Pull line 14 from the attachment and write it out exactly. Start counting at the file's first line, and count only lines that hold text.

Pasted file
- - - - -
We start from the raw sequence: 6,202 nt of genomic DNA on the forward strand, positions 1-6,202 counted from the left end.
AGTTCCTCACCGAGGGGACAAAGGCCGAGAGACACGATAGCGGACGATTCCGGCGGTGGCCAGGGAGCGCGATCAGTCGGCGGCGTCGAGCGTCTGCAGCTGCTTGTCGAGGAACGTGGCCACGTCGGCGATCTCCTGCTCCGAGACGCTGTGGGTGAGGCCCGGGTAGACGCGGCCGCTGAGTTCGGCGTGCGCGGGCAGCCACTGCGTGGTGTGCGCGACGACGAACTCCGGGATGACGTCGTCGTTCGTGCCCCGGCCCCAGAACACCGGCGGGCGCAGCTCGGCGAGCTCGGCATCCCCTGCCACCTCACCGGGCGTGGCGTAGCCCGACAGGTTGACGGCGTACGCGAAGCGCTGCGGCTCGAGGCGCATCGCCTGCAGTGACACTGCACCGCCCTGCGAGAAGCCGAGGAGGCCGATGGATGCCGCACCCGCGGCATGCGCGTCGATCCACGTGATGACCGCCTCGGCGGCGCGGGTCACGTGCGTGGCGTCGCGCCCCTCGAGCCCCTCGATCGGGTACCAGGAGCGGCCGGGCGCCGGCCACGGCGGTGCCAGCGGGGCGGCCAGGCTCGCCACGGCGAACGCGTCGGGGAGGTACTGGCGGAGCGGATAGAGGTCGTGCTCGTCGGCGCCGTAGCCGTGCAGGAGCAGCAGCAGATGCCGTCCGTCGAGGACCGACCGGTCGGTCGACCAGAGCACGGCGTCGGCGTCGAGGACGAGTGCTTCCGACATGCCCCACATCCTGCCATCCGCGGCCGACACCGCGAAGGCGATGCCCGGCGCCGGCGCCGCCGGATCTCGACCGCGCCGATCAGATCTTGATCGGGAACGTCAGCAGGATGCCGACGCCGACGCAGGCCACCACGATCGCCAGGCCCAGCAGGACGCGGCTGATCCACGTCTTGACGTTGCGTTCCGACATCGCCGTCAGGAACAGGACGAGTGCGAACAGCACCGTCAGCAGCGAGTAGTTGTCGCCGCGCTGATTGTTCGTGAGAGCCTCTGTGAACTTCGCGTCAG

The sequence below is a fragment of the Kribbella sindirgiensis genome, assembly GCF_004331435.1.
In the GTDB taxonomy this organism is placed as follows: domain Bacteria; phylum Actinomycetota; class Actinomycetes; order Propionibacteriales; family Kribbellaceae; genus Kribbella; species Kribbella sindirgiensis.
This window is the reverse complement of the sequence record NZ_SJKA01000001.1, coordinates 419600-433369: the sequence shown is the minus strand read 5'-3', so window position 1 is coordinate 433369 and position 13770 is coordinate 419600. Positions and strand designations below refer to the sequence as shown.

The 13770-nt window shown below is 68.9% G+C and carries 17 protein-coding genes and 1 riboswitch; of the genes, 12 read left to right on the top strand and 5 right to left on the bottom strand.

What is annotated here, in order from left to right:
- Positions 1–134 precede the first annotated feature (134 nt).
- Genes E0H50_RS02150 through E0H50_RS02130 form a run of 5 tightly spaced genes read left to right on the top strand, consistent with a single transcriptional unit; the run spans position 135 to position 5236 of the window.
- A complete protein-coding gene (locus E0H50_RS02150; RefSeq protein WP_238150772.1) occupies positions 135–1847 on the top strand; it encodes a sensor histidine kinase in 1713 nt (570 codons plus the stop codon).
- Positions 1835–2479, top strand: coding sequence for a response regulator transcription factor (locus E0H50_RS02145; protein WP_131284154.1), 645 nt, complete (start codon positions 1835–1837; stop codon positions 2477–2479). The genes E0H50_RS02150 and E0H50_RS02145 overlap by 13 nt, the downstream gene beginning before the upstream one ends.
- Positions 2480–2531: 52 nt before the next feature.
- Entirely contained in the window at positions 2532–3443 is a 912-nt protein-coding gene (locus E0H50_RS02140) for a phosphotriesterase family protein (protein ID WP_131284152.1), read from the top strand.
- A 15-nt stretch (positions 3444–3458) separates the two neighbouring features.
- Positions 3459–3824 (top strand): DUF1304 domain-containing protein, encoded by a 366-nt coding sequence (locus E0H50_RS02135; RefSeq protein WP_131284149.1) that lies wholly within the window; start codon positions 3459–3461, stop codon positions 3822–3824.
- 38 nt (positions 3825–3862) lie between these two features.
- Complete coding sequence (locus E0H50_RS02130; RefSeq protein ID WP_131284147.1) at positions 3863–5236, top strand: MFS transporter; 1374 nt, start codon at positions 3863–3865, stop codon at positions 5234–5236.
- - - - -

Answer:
- A 15-nt stretch (positions 3444–3458) separates the two neighbouring features.